Some people are gifted of a mechanical aptitude, fixing just comes naturally to them. They can diagnose a thing which is malfunctioning and come up with a simple and elegant solution to solve the given problem. I am not one of those people.
How then did I find myself on a cold January evening standing in my garage lacing and truing a dirt bike wheel? While taking a break to warm my frozen fingers, I pondered this.
I have no formal technical training, and as discussed above, little to no skill, patience or digital dexterity. Despite this I have managed to muddle through these mechanical tasks, that over the years have increased in difficulty from simple maintenance and bolt on modifications to engine rebuilds and degreeing cams. I am still not an expert and I constantly make dumb mistakes, mostly through a lack of taking my time. The beauty of working alone in your garage is that nobody can see the stupid shit you do. It's just a matter of making it right before wheeling the thing out of the garage.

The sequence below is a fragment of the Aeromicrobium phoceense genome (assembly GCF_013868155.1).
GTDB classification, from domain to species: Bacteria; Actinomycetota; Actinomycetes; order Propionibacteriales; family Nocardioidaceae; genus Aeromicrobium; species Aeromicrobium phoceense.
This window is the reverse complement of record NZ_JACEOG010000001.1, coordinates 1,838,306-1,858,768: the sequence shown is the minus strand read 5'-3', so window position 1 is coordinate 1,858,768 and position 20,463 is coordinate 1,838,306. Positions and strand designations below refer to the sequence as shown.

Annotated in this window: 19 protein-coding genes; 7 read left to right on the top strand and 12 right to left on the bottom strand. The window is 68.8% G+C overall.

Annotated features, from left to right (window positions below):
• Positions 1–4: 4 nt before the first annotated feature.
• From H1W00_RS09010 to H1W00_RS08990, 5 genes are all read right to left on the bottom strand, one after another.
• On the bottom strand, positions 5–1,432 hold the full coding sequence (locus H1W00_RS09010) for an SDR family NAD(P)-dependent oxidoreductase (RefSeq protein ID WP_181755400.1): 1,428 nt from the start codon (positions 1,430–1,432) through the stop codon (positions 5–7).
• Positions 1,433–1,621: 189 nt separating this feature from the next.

I don't particularly like busting my knuckles wrenching on things, dropping small parts where big fingers can't reach them or any of the other myriad annoyances that come with self service. What I like even less, though, is the thought of someone else's hands on my machines, doing tasks that I am perfectly capable of doing, or learning to do. That's nothing but sheer laziness. The kind of laziness that I am just not affluent enough to afford.
So I read, and watch YouTube videos and I screw up. Often. And sometimes, just sometimes, I manage to get it right.
|Lacing a wheel can be a satisfying endeavour.|
|If you have patience in abundance, several hours to spare,|
|and no social life whatsoever.|
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